Immune thrombocytopenia (ITP), previously known as idiopathic thrombocytopenia, is a rare blood disorder characterized by low platelet counts, which affect the blood’s ability to clot.

According to the National Organization for Rare Disorders, more than 200,000 people worldwide have ITP.

For many people, ITP doesn’t cause symptoms. When they do appear, platelet levels are often very low, which leads to excessive bleeding.

A normal platelet count is needed to control bleeding throughout the body. Most of the time, the bleeding is contained underneath the skin and appears as a bruise, so you might dismiss ITP-related symptoms as something else.

Other more serious symptoms of ITP can be related to more significant internal or external bleeding.

Some signs of ITP may seem unusual. Be on the lookout for the following symptoms, and call your doctor with any concerns you might have.

One of the most common symptoms of ITP is a skin condition called petechiae. These are small red bumps on your skin caused by bleeding from underneath.

Petechiae can look like a red rash at first, but the bumps are slightly raised, scattered, and the size of pinpoints. They can also have a purplish tinge.

If you notice petechiae or any unusual rash, see a healthcare professional for diagnosis and treatment.

Bruises are the result of injuries that cause capillaries to break just underneath the surface of the skin. Blood comes out of these broken capillaries, forming a pool. This creates black-and-blue bruises.

Bruises become yellow and fade over time as the blood reabsorbs into the body. They’re not usually cause for concern.

There can be many reasons for bruising, including:

  • thinning of the skin, like from aging or another cause
  • herbal supplements
  • medications
  • sun damage

However, you might notice you’re bruising a lot more easily, especially on your arms and legs. You might even wake up with bruises, or get new bruises without having been hurt.

Sometimes bruising easily is a symptom of ITP. Low levels of blood platelets can make it more difficult for your blood to clot, causing the skin to bruise even after a minimal injury.

Bruises from ITP are called purpura. They’re usually purple. They can even appear inside your mouth.

When we think of the word “skin,” the gums may not come to mind at first. But ITP can affect this delicate skin too.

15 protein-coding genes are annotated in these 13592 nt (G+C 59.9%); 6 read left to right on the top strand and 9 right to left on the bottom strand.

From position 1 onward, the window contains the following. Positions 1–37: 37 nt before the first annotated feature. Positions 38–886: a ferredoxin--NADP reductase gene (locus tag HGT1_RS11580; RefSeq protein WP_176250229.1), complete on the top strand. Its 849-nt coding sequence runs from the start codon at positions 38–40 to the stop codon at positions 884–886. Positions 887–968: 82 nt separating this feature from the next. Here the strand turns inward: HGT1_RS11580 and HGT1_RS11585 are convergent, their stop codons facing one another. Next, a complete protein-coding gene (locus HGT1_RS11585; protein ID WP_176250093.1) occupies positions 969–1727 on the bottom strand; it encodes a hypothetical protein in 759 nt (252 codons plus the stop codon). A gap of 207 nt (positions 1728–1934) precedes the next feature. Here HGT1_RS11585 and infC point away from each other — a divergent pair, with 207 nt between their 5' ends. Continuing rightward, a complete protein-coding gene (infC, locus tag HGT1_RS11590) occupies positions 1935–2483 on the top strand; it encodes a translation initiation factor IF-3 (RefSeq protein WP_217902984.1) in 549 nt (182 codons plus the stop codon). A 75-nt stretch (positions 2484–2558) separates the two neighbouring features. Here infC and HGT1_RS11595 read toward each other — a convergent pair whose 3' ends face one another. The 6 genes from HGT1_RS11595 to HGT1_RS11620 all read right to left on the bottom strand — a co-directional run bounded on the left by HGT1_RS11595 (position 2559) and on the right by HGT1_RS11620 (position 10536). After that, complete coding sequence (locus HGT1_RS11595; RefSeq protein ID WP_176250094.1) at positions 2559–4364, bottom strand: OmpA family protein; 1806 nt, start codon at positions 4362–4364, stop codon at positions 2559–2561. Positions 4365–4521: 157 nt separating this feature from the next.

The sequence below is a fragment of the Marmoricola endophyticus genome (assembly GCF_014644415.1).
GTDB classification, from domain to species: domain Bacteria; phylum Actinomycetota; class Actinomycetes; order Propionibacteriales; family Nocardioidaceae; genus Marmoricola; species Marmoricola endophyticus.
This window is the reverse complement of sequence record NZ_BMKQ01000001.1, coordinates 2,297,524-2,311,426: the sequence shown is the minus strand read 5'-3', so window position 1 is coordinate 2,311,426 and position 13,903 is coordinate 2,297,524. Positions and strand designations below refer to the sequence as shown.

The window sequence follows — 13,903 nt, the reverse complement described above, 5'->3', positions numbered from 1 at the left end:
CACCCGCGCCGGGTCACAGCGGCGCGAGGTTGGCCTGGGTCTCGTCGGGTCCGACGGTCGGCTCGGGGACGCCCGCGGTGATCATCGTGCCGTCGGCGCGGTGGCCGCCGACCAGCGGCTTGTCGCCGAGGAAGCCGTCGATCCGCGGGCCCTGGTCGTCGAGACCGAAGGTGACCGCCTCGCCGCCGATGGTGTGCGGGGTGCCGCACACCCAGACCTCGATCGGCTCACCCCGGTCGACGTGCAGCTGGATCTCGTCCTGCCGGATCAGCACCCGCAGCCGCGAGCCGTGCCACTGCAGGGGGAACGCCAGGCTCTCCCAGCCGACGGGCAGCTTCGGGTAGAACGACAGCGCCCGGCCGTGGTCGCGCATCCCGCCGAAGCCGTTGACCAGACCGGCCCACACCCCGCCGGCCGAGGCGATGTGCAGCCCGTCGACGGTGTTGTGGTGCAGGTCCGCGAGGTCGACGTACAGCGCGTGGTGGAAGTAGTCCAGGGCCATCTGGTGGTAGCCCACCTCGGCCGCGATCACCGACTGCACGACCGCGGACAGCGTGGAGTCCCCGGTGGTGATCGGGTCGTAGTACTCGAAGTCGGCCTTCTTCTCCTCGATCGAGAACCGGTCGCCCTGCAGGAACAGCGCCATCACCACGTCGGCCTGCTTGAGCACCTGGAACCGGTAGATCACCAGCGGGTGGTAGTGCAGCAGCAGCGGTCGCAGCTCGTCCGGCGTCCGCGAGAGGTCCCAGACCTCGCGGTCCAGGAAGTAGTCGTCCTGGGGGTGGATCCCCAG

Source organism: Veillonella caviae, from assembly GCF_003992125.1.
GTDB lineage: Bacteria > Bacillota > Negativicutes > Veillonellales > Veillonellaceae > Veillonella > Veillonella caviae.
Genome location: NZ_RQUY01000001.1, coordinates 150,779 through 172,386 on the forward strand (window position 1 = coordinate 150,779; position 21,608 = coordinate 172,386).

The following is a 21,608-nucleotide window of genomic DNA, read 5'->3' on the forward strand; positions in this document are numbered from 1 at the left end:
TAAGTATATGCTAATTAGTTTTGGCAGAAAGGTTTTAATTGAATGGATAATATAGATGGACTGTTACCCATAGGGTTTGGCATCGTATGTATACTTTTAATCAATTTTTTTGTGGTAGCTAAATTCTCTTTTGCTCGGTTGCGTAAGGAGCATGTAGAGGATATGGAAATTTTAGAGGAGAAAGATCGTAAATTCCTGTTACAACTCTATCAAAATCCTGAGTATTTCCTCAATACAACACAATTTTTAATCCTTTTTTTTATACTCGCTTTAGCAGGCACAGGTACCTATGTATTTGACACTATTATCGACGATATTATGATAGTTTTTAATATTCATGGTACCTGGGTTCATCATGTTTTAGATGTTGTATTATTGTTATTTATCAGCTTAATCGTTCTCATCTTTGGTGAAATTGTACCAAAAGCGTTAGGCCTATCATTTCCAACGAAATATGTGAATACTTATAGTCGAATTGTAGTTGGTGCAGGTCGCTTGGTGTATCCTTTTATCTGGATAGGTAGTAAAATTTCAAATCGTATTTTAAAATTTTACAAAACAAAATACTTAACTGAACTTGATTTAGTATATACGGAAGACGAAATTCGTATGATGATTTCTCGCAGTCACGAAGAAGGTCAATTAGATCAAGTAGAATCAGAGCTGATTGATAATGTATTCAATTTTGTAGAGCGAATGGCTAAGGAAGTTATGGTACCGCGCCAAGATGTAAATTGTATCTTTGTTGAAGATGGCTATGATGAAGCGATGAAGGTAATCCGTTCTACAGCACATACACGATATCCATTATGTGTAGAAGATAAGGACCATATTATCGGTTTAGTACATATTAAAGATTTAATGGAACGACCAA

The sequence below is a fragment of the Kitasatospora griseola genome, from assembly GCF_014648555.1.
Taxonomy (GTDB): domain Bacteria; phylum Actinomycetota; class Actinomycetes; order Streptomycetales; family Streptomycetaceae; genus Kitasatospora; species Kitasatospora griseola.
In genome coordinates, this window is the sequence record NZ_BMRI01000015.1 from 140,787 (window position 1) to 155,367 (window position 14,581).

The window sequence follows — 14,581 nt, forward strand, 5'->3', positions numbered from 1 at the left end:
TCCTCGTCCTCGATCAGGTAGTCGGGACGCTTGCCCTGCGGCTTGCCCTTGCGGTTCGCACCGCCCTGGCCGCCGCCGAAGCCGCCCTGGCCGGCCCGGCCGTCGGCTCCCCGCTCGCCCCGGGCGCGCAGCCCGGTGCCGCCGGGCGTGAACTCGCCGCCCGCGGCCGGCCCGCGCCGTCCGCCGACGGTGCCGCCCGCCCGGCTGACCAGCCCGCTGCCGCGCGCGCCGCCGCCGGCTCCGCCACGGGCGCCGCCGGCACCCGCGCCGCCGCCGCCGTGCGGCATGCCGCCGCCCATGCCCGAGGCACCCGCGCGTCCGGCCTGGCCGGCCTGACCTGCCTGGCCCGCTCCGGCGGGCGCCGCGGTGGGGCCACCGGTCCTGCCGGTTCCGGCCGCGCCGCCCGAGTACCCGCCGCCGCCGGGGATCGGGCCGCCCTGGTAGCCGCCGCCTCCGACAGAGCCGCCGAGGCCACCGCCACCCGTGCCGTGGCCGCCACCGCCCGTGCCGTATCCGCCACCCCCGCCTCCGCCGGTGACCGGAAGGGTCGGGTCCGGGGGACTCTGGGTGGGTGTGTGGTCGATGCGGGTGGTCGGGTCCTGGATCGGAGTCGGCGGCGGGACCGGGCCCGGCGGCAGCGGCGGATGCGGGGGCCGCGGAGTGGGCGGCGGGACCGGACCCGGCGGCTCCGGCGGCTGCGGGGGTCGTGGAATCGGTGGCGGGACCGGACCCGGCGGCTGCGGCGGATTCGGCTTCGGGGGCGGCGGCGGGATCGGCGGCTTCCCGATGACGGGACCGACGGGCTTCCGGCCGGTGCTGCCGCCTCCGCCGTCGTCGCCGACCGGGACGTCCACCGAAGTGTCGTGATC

According to the National Heart, Lung, and Blood Institute, gum bleeding from ITP may occur during dental work, like a routine teeth cleaning or other dental procedures.

In severe cases, your gums could bleed from brushing and flossing.

You may attribute this bleeding to gingivitis (gum inflammation) instead of an ITP symptom. At your cleanings, your dentist may also notice bruises inside your mouth.

Nosebleeds (epistaxis) occur when the delicate skin inside your nose bleeds. Nosebleeds can be relatively common and have a variety of causes, including:

  • allergies
  • colds
  • sinus infections
  • blood-thinning medications

If you find yourself having many weekly nosebleeds despite being well and keeping your nose moist, see a healthcare professional to determine the cause and get treatment.

Low platelet counts from ITP can affect your menstrual cycle, making periods heavier than usual.

While heavy periods might seem more like a nuisance than anything else, they can also lead to complications, such as anemia.

An occasional heavy menstrual cycle might not be cause for concern. But if you begin experiencing a heavy period every month, see a healthcare professional.

The low platelet count associated with ITP can also cause bleeding in your urine or stools. At first, you might mistake urine in the blood as a sign of infection. However, bladder infections often accompany other symptoms, such as:

  • lower back or flank (kidney) pain
  • frequent urination
  • abdominal pain

Blood in the stool is never normal. If you see blood in your urine or stools, follow up with a healthcare professional. It could be a sign of ITP.

ITP can also cause small lumps underneath the skin. These are called hematomas. They’re made of areas of clotted blood that pooled in the tissue deep underneath your skin.

A hematoma is a type of deep bruise. It typically only occurs with a moderate injury.

See a healthcare professional for any bumps on the skin or bumps within deeper tissues.

Red blood cells transport oxygen throughout your body, which helps your tissues and organs function properly. When you bleed, your body takes time to replace the blood.

In cases of moderate bleeding, this can lead to anemia due to fewer-than-needed red blood cells. You might feel overly fatigued as a result.

Signs of excessive fatigue include:

  • needing more sleep than usual
  • requiring daytime naps
  • feeling tired during the day despite getting a good night’s sleep
  • overall lack of energy for everyday activities

If you have any signs or symptoms of anemia, see a healthcare professional for diagnosis and treatment.

Excessive fatigue can affect more than your physical energy. It can affect your mental energy, too.

This may result in difficulties in school, work, or your social life. It can also lead to depression and anxiety when not treated.

It’s important to know about the symptoms of ITP. That way, if you do experience any of them, you’ll be able to seek medical attention to help keep your symptoms from getting worse.

If you do notice any of these symptoms, make an appointment with a doctor. They’ll be able to make sure you’re receiving the proper diagnosis and treatment.